Electric Car Reliability.

Electric Car Reliability.

Editor Wakesho

Electric cars are tempting more and more buyers with their low running costs and their gradually-increasing potential range from a full battery charge. However, they’re still pretty expensive to buy, so other factors like reliability need to step up to the plate to convince anyone thinking of going the electric way.

I’m often asked by people if electric vehicles are more or less reliable than internal combustion engined vehicles on account of their advanced drivetrain and onboard computer systems. Of course, as an EV ambassador, I will say they are more reliable than combustion.

Many regard EVs as the high-tech vehicles of the future, the underlying technology dates back to the advent of the Industrial Age. In fact, many of the first automobiles built were electric cars. They were actually quite popular in the late 19th and early 20th Centuries until advancements in gasoline engines, and particularly the introduction of starter motors that supplanted the hand crank, led to their decline.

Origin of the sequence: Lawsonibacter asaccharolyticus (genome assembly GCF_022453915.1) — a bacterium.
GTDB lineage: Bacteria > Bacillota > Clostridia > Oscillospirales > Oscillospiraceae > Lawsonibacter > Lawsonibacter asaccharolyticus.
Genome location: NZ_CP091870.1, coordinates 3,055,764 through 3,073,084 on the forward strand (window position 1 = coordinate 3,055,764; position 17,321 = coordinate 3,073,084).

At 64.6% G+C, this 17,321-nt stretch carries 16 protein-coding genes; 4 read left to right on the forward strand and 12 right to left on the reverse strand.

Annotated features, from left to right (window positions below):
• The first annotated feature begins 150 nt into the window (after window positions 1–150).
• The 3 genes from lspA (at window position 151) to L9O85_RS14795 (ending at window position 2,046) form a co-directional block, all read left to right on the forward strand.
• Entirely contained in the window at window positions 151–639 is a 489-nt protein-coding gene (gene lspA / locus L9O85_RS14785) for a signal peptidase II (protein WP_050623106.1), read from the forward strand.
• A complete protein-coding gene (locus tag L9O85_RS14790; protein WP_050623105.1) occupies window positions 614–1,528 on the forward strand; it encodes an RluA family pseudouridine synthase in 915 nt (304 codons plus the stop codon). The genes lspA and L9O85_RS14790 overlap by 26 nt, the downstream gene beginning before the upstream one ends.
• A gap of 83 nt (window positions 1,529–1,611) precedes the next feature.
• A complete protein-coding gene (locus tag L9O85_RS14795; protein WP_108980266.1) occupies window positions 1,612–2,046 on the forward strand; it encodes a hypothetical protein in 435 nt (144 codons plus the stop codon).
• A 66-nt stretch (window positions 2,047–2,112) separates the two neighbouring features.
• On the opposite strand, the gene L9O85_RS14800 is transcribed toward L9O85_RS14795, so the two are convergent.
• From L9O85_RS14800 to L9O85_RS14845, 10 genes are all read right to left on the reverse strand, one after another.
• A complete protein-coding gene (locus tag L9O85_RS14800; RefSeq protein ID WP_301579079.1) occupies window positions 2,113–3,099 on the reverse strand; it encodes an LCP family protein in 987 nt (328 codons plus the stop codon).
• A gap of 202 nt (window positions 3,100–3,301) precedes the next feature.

Photo by Sophie Jonas / Unsplash

Which electric cars are the most reliable? Answering that question is like picking the winner of a horse race in that you have to consider their past performances. There’s no predicting the future, of course, but how well a given model has proved to hold up over time can give a reasonable indication of its inherent durability. Unfortunately, that tends to leave out newer models that have yet to establish a mechanical track record.

On the plus side, electric vehicles tend to be inherently less prone to suffer mechanical woes than gas-powered models. They utilize an electric motor and a simple single-speed transmission and eliminate over two-dozen mechanical components that could fail or wear out and need replacing. These include items like spark plugs, valves, muffler/tailpipe, distributor, starter, clutch, drive belts, hoses, and a catalytic converter. There’s still a good number of moving parts remaining in any EV, including the steering, suspension and braking systems, and a host of electronics, both in the cabin and those used to control the vehicle.

Another positive is that federal regulations require manufacturers to cover an EV’s battery pack under warranty for at least eight years or 100,000 miles, whichever comes first. Hyundai extends this to lifetime coverage on the Kona Electric, while Kia bumps it up it to 10 years or 100,000 miles on the Niro and Soul EV models.